Nepal: People Continue To Defy Threats

4-23-06, 8:55 am

  Let's invert an old saying. When rats start running away, you may be rather sure that the ship is about to sink. In Nepal, Americans are behaving the same way. The US has issued an advisory to its citizens --- those touring Nepal must come out pronto and those planning to do so must desist. Most of the US embassy personnel in Kathmandu and their families have been evacuated; now the establishment is running with skeleton staff.   This means, precisely, that US imperialists have lost hope of Gyanendra’s survival --- of their safest bet in the country over the last five years.     Going by the way the pro-democracy movement has developed in the last one year, and gathered further momentum in the last two months, it was only to be expected. And one of the fastest to learn a lesson was the Bhutan king who, before a similar situation developed in his country, announced that he would relinquish powers in favour of a constitutional monarchy and hold elections. If there was anyone still unwilling to learn a lesson, it was Gyanendra. It was only on April 13 evening that the beleaguered king announced to hold general elections next year and hold talks with the opposition.   However, there was no wonder if the opposition, i e the seven-party alliance plus the CPN (Maoist), rejected the offer with contempt. The alliance rightly dubbed the announcement as a move to derail the pro-democracy movement, and reiterated its resolve to continue the struggle till victory.   Gyanendra’s announcement lacked many desirables. For example, he did not make clear whether the talks would include the Maoists or not. Similarly, there was no promise of releasing the political prisoners or withdrawing false cases before the elections were held. Nor was there any promise of giving compensations to the kin of those who died or to those injured because of police barbarities against the movement. If at all Gyanendra had been serious about his promise, as a first step he could at least have released the leaders of pro-democracy parties, including the CPN (UML) general secretary Madhav Nepal. Nothing of the sort was done.   On its part, the seven-party alliance has begun to assume the aura of authority. It, for instance, announced that once it scored victory, the hospitals and dispensaries treating the injured protesters free would be duly compensated. This displays the alliance’s confidence that the victory is close at hand.   And the victory seems to be close at hand. School, college and university teachers, journalists, lawyers, doctors, traders, transporters and many other sections have joined the protest. The royal government offered full army protection to the trucks bringing goods into the country and Rs 3500 to every truck reaching the capital. But to no avail. The closure of so many markets is depriving the monarchy of a big source of revenue. When the alliance called for non-payment of power, telephone and other bills, the monarch ordered the employees to go out and collect the dues. But numerous employees have refused to do so. As a cumulative result of many such developments, the economy is now dangerously close to bankruptcy. Yet the people are ready to bear the shortage of goods and services instead of giving up.     The depth of the protest can be gauged from the way the UNICEF has expressed concern over the children’s involvement in protest actions and over the injuries caused to them by firings and other police actions. The UNICEF said children have simply no job to be there in protest actions. True. But if even 12 to 16 year olds are out there in the streets, is it not something ominous for Gyanendra & Coterie?    On April 17, as a last resort to stem the crisis, the king threatened to impose emergency a second time. But this threat has already been there since the recent four-day strike commenced, and reportedly the draft of an emergency proclamation is ready. However, so far the king has failed to gather the nerve to sign it. Martial law is also being contemplated. But such threats have plainly failed to deter the people who, like so many heroes, continue to defy them.   On the same day, the king also invited the former prime ministers for informal consultations, and three of them responded. But they too failed to suggest a way to diffuse the crisis. Media reports showed them unsatisfied with the concessions the king was willing to offer. But the important thing about these three ‘luminaries’ is that they lack credibility among the people. All the three were among the props of late King Birendra’s so-called non-party democracy that the people brought down in 1990. Nay, two of them were parts of the cabinet that took over after the king dismissed the Deuba government on February 1, 2005.     As one of the latest developments, families of many serving or retired army personnel have come out into the streets and begun to issue appeals to the security personnel to join the protest. This means the last prop of the monarchy is also tottering.    The ship is about to sink --- truly.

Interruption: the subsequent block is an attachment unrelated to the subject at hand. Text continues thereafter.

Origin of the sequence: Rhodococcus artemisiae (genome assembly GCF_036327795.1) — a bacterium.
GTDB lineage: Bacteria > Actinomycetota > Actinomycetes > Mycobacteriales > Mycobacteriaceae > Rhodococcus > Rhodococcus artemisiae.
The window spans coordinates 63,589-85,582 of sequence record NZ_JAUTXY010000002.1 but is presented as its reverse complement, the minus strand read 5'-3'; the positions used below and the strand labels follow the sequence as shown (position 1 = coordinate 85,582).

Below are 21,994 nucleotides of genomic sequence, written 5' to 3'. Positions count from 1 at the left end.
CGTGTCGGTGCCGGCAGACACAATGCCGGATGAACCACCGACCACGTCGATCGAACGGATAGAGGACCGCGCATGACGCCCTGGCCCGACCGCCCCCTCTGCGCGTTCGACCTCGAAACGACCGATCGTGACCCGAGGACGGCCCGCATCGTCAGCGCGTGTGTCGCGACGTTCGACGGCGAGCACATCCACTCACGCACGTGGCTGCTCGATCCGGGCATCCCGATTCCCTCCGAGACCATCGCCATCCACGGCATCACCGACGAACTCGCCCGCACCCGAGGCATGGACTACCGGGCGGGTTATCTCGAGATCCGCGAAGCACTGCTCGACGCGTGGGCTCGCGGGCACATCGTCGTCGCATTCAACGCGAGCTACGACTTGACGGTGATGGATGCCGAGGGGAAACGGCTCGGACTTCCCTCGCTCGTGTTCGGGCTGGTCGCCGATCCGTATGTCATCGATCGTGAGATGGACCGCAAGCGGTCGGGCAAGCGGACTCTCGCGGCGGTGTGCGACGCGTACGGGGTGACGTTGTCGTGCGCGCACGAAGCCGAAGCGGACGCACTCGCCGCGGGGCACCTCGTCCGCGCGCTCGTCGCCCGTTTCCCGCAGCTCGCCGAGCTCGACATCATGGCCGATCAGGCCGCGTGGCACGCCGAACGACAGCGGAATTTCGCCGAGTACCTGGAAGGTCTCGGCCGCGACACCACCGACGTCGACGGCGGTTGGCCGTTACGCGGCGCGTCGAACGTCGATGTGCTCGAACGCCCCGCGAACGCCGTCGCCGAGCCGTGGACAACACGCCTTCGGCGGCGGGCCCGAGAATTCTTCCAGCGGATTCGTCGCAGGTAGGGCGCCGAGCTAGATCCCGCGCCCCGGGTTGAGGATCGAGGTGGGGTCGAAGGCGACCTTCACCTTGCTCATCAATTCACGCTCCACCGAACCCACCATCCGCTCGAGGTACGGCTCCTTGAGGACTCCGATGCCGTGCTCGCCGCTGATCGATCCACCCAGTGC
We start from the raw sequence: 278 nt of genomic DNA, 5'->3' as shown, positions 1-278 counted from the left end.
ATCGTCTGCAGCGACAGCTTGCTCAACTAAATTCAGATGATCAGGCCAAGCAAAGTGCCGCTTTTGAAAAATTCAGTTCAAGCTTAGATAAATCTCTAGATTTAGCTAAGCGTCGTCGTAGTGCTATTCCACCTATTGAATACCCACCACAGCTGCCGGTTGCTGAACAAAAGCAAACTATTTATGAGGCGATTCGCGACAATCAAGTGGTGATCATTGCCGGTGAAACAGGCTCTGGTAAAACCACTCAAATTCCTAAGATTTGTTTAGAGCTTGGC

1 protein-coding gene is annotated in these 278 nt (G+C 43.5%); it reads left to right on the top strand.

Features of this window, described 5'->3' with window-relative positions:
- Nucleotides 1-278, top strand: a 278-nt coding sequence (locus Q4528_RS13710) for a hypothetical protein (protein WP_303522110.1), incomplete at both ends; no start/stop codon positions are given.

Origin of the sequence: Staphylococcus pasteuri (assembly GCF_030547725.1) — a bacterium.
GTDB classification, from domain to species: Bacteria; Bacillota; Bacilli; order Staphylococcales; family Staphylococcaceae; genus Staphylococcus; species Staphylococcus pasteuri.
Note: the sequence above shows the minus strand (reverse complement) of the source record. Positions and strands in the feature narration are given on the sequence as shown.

From People's Democracy